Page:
Independence Day, Israel
INDEPENDENCE DAY, ISRAEL
INDEPENDENCE DAY, ISRAEL (Heb. יוֹם הָעַצְמָאוּת, Yomha-Aẓma'ut), Israel's national day. It is celebrated each year on the 5th of Iyyar, the anniversary – according to the Hebrew calendar – of the day in 5708 (May 14, 1948) when the *Declaration of Independence was promulgated and the State of Israel established. It was declared a public holiday by law in 1949. When the anniversary falls on a Sabbath or a Friday it is celebrated on the preceding Thursday. It is marked by dancing in the streets, firework displays, picnic trips to the countryside, etc., as well as official ceremonies and organized open-air entertainments. The day is recognized in moderate religious circles as a Jewish festival and festive prayers are held in synagogues all over the country, with cabinet members attending in Jerusalem and other main centers. Independence Day proper is preceded by *Remembrance Day (Yom ha-Zikkaron) for all those who have fallen in defense of Israel's independence and security. This is marked by special prayer services, visits to cemeteries, memorial assemblies, and a two-minute silence throughout the country.
The Independence Day festivities are inaugurated on the eve of the holiday by a ceremony on Mt. Herzl, Jerusalem, at the grave of the prophet of Jewish statehood. Here the speaker of the Knesset ushers in the festival by lighting a torch, then in turn, 12 torches are kindled, symbolizing the tribes of Israel. The torchbearers are chosen year by year to represent outstanding phases in the nation's modern history and its struggle for statehood and survival.
For 20 years, the main official event was a parade by the armed forces, alternating between the major cities. After the march in reunited Jerusalem on the 20th anniversary (5728/1968), the parade was discontinued. In the following year it was replaced in Jerusalem by a march of the *Gadna Youth Corps, while Haifa continued with its traditional dance parade. Most of the municipalities organize entertainment stages where big-name singers and bands perform. At a reception held by the president of the State, the heads of diplomatic missions extend official congratulations. Another reception honors soldiers of the Israel Defense Forces who have distinguished themselves in the performance of their duties and, from time to time, citizens who have earned public recognition or representatives from all parts of Israel and all walks of life.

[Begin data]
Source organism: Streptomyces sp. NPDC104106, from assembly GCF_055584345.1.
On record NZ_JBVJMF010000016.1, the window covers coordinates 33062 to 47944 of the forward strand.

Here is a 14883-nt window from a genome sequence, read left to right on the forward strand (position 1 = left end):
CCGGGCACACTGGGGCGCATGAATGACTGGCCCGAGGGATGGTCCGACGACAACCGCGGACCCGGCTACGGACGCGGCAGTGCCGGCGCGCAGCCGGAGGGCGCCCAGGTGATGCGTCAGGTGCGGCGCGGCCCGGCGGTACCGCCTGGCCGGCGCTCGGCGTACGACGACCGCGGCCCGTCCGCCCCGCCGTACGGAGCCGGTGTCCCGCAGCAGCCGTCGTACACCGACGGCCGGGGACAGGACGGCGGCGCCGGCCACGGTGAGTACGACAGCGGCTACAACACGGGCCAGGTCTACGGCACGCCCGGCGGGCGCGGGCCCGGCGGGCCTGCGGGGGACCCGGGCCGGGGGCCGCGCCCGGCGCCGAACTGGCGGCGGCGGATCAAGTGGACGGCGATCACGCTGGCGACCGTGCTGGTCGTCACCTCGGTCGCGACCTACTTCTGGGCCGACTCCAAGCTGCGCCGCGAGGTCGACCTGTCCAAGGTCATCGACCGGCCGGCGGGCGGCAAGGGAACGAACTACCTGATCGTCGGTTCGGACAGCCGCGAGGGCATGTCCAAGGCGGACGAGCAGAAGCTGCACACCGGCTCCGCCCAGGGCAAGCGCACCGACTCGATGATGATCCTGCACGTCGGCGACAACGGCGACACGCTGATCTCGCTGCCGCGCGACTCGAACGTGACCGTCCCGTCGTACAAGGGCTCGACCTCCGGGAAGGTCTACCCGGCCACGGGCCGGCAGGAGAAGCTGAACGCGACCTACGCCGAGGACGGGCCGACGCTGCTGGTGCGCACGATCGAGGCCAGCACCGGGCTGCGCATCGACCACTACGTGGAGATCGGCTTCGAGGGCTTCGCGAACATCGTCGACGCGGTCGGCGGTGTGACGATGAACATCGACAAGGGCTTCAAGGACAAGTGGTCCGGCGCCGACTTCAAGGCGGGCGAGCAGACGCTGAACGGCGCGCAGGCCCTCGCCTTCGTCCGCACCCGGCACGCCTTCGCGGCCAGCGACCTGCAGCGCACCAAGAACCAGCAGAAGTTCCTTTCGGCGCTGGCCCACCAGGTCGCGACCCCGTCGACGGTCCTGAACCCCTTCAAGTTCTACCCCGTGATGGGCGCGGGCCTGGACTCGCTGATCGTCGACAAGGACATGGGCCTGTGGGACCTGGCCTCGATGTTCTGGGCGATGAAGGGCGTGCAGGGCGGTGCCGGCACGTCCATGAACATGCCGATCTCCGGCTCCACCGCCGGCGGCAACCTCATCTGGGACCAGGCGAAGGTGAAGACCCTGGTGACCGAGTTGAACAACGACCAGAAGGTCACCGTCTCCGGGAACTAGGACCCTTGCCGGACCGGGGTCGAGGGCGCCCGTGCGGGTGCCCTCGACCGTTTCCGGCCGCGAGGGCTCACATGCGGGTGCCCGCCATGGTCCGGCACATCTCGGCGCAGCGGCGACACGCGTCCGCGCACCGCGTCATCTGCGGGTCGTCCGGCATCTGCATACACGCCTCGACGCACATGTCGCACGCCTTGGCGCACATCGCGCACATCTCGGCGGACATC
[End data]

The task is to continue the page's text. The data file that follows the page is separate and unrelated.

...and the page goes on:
Cultural Events, Sport, and Entertainments
Israel Prizes for distinction in various fields of literary, artistic, and scientific endeavor are presented by the minister of education and culture at a ceremony held at a hall in Jerusalem. The International Bible Contest for Jewish Youth (organized by the Jewish Agency, the Israel Society for Biblical Research, and Gadna) attracts wide interest and is broadcast. Contestants are the winners of national competitions held in Israel and in Jewish communities abroad. Sports events include football matches and long-distance races. Theatrical performances, dance pageants, and art exhibitions are held. Thousands take advantage of public transportation to go out to the country, especially to the nature reserves and national parks. The Hebrew Song Festival used to introduce new songs that competed for popular approval (Naomi Shemer's Jerusalemthe Golden was first heard there in 1967, shortly before the Six-Day War), but it no longer exists.
Some of the events marking Independence Day have taken on the aura of tradition. In general, however, the pattern is fluid and the search for the most suitable forms is still going on, with a growing tendency to more widespread local and family celebrations.
Prayers for Independence Day
These were first formulated by the Israel Chief Rabbinate in 1949. The festive evening service is introduced by thanksgiving Psalms (107, 97, 98) and concludes with the sounding of the shofar, to the accompaniment of the petition: "May it be Thy will, that as we have been deemed worthy to witness the beginning of redemption, so also may we be deemed worthy to hear the shofar announcing the Messiah, speedily in our days." The morning service includes the Sabbath festival introductory Psalms, Nishmat, the *Hallel, and the haftarah (Isa. 10:32–11:12) that is read on the last day of Passover in the Diaspora, but without the accompanying benedictions. Tahanun is also omitted as on all festive days.